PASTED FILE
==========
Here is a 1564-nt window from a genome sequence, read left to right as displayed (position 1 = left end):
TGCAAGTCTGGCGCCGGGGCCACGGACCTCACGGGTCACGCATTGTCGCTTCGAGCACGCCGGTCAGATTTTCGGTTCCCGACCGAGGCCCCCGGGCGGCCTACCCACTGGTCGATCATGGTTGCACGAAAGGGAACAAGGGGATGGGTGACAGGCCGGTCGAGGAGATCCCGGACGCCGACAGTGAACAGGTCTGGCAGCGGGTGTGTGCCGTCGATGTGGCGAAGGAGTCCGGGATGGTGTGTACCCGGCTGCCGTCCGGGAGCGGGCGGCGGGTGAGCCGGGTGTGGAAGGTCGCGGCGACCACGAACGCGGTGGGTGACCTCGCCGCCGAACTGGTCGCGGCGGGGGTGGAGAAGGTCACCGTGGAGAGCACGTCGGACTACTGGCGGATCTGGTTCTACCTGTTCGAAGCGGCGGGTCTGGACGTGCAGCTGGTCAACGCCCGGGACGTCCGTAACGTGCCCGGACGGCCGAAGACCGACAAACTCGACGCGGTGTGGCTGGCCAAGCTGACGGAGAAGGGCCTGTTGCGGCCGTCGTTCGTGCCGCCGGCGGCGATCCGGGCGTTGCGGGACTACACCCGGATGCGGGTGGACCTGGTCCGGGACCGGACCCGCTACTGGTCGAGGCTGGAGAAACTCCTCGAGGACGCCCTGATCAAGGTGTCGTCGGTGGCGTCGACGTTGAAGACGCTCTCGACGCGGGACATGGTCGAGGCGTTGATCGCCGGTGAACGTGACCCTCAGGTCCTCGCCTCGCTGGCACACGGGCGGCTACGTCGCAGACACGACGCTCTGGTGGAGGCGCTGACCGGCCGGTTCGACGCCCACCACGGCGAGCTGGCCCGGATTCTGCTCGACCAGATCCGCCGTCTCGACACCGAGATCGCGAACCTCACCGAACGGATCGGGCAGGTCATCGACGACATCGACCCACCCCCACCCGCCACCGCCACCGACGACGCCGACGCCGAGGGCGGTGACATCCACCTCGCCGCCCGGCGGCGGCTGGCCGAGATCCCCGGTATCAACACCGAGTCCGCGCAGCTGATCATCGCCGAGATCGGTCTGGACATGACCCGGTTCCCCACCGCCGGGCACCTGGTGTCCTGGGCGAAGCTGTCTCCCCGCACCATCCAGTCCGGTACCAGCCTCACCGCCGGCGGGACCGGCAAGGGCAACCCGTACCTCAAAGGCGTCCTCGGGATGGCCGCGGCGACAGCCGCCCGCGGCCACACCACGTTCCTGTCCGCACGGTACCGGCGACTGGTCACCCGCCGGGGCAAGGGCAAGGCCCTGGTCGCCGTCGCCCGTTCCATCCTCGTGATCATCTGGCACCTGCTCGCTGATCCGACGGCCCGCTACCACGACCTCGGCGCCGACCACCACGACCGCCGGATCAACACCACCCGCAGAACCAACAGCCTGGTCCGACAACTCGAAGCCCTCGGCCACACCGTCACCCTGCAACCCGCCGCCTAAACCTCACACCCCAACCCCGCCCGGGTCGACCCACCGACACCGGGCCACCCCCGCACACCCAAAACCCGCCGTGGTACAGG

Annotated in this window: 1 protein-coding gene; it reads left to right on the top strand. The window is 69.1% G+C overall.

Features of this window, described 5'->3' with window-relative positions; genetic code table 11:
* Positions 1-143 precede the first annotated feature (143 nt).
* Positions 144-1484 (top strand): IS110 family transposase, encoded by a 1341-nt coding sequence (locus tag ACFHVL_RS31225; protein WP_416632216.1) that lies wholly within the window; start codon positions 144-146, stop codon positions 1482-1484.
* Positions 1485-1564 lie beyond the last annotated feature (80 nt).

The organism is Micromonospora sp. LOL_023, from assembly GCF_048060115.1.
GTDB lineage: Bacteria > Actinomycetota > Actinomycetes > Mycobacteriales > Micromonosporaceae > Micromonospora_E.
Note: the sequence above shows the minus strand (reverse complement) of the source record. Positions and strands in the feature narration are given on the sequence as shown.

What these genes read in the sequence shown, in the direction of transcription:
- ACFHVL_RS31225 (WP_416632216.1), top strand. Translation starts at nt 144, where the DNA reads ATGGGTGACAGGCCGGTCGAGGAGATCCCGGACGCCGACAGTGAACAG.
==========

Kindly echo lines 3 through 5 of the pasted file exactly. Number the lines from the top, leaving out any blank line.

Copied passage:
Annotated in this window: 1 protein-coding gene; it reads left to right on the top strand. The window is 69.1% G+C overall.

Features of this window, described 5'->3' with window-relative positions; genetic code table 11:
* Positions 1-143 precede the first annotated feature (143 nt).